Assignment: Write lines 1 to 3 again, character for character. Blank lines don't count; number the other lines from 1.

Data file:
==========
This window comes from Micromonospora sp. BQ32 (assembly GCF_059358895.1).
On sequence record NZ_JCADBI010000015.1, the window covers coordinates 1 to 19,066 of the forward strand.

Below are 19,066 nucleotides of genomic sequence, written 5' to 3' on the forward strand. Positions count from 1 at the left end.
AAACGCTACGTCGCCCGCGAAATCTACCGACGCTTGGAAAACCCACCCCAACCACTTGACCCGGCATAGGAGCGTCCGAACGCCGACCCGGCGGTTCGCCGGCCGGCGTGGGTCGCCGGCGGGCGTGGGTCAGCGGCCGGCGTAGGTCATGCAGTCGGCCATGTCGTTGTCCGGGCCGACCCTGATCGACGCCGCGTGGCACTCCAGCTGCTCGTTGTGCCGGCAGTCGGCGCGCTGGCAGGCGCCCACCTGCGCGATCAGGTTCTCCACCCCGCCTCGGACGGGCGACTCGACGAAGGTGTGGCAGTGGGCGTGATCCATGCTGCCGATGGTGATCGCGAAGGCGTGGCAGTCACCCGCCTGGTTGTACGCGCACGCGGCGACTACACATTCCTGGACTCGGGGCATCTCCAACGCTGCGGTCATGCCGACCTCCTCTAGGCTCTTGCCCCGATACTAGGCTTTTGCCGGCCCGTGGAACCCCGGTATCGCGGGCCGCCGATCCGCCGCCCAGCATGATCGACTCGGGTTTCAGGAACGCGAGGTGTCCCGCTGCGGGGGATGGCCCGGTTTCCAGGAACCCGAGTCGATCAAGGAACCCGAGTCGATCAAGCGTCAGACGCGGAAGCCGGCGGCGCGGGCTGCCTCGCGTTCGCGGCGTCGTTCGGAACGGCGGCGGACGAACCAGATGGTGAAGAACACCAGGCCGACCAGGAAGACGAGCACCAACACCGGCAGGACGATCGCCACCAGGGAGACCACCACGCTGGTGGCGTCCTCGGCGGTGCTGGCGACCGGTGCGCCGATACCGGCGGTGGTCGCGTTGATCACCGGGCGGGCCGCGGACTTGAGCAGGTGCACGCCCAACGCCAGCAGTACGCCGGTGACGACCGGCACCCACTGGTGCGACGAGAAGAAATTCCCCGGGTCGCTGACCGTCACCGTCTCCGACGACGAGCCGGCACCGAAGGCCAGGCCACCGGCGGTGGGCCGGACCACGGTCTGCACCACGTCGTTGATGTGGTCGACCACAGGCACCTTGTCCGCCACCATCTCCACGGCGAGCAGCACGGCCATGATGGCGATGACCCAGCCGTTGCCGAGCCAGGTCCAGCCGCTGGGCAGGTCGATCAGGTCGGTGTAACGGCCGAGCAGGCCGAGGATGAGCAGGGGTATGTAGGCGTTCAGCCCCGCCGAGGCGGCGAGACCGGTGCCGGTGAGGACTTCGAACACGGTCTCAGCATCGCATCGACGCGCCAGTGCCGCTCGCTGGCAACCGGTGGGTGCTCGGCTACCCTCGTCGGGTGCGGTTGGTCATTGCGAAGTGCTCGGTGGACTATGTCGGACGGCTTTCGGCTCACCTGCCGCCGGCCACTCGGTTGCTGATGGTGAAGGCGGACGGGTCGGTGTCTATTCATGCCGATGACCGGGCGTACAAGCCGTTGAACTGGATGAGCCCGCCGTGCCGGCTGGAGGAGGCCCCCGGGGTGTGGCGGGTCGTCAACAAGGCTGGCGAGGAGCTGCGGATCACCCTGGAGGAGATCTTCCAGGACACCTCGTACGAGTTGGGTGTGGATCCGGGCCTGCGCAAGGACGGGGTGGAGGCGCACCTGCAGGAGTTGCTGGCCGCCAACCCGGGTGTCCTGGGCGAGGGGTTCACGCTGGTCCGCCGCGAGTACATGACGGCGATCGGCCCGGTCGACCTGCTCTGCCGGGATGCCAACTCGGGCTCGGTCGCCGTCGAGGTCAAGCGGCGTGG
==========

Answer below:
This window comes from Micromonospora sp. BQ32 (assembly GCF_059358895.1).
On sequence record NZ_JCADBI010000015.1, the window covers coordinates 1 to 19,066 of the forward strand.

Below are 19,066 nucleotides of genomic sequence, written 5' to 3' on the forward strand. Positions count from 1 at the left end.